Canada's Autonomy

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S.S. 11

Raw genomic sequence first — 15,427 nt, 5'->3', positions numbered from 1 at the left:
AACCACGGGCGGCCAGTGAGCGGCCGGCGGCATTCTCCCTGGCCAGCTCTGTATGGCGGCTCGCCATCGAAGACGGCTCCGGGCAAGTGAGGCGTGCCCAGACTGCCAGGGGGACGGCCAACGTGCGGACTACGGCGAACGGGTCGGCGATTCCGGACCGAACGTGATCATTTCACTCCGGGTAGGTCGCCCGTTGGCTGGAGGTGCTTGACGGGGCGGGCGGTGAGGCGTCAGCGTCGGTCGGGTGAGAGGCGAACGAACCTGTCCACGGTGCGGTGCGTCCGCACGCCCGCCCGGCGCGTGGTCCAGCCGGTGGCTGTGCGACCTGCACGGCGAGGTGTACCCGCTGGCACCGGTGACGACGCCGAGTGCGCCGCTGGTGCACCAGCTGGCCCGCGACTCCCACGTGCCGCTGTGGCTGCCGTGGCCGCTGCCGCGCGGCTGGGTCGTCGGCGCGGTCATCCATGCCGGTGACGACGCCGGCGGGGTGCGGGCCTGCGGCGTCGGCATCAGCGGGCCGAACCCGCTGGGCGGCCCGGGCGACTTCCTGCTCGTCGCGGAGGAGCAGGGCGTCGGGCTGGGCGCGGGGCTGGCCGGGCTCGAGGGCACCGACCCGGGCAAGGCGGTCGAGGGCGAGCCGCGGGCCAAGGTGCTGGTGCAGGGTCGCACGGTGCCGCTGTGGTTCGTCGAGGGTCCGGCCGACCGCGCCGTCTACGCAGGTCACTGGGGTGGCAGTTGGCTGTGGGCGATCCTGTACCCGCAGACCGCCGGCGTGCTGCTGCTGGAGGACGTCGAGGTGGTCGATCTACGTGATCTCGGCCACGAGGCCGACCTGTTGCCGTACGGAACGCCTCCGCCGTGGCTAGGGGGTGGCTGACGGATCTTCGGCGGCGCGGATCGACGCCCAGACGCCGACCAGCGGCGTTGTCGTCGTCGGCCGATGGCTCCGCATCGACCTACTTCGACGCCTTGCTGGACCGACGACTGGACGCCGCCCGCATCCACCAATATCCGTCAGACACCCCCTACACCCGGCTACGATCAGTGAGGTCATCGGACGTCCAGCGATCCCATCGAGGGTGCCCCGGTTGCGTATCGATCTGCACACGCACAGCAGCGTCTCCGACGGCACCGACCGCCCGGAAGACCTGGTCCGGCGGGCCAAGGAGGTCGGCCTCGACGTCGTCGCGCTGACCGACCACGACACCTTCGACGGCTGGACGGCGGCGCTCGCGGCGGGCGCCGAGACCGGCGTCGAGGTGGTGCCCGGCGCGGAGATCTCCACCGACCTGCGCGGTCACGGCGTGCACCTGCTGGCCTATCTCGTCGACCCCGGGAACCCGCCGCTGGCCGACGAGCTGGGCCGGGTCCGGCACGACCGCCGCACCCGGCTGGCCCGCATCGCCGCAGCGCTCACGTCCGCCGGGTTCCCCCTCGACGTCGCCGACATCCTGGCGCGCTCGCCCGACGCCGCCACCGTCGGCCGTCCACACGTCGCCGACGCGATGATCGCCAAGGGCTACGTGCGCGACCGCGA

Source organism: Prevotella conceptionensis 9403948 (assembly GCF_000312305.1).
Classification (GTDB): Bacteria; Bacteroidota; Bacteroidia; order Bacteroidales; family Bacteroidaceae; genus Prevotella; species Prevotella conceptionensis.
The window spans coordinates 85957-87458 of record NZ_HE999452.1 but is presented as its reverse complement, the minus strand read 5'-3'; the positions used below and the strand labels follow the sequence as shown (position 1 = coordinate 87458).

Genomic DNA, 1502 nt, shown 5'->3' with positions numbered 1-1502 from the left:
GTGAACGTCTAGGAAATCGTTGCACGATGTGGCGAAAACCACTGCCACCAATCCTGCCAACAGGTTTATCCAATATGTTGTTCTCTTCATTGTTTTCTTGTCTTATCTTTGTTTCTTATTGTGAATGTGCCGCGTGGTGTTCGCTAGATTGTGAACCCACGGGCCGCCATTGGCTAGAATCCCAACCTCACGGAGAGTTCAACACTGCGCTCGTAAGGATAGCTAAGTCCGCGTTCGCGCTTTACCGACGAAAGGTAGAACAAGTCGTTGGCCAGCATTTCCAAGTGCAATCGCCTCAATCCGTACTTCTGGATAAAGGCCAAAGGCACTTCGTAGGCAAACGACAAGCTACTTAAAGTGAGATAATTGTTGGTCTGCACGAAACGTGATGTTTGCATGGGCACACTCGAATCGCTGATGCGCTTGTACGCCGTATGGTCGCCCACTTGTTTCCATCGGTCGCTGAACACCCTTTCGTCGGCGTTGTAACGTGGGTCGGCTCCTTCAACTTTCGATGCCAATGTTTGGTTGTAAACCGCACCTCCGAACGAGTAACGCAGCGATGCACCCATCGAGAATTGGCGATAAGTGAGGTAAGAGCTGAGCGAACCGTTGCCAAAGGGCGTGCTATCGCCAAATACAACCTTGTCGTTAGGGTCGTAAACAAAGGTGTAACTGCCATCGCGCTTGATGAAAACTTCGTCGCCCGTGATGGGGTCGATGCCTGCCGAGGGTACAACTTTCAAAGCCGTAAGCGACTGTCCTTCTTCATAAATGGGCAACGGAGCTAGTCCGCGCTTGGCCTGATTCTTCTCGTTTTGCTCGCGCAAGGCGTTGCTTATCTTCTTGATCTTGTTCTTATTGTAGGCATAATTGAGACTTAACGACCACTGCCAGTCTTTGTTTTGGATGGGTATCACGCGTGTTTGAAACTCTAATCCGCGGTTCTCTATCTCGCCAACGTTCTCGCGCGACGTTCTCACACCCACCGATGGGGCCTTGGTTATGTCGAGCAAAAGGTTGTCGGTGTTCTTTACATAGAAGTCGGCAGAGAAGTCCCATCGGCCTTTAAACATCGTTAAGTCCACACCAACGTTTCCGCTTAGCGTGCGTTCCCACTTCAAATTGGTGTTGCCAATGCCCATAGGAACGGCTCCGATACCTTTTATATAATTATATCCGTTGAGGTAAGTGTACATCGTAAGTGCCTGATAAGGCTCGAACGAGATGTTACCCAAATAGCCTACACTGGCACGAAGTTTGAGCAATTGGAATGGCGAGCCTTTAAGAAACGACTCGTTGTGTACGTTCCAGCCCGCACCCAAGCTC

Dec 15/10 There are many events that have sculpted Canada’s autonomy through our history and created the independent nation we live in today. Before and during the First World War Canada did everything Britain said because we were under their BNA act. However, in 1922 after the war, Britain and Turkey were fighting over the British controlled port of Chanak. When Britain told Canada to come fight with them, instead of saying yes, Prime Minister King said we would take it to Parliament and have a vote. Fortunately, the dispute ended before anyone had to go to war. The following year, Canada and America created a treaty that protected the Halibut from going extinct. Britain always signed our foreign agreements, but this time we decided we could sign our own treaties. Later on, in 1926 Prime Minister King lost seats from the Progressive Party so went to the Governor General - a British man named Julian Byng - and asked him to dissolve Parliament so they could have a new election. Byng said no so King resigned and the leader of the Conservatives became the Prime Minister. But then the Conservatives lost a vote in the House of Commons so when they asked for a new election and for Parliament to be dissolved Byng had no choice to say yes because there was no one else to run the country. King ended up winning the election and made a strong point of how we Canadians should run the Government and not Britain. In the end, Canada’s autonomy was not achieved in one day, but over time , creating the way Canadians are looked at today.
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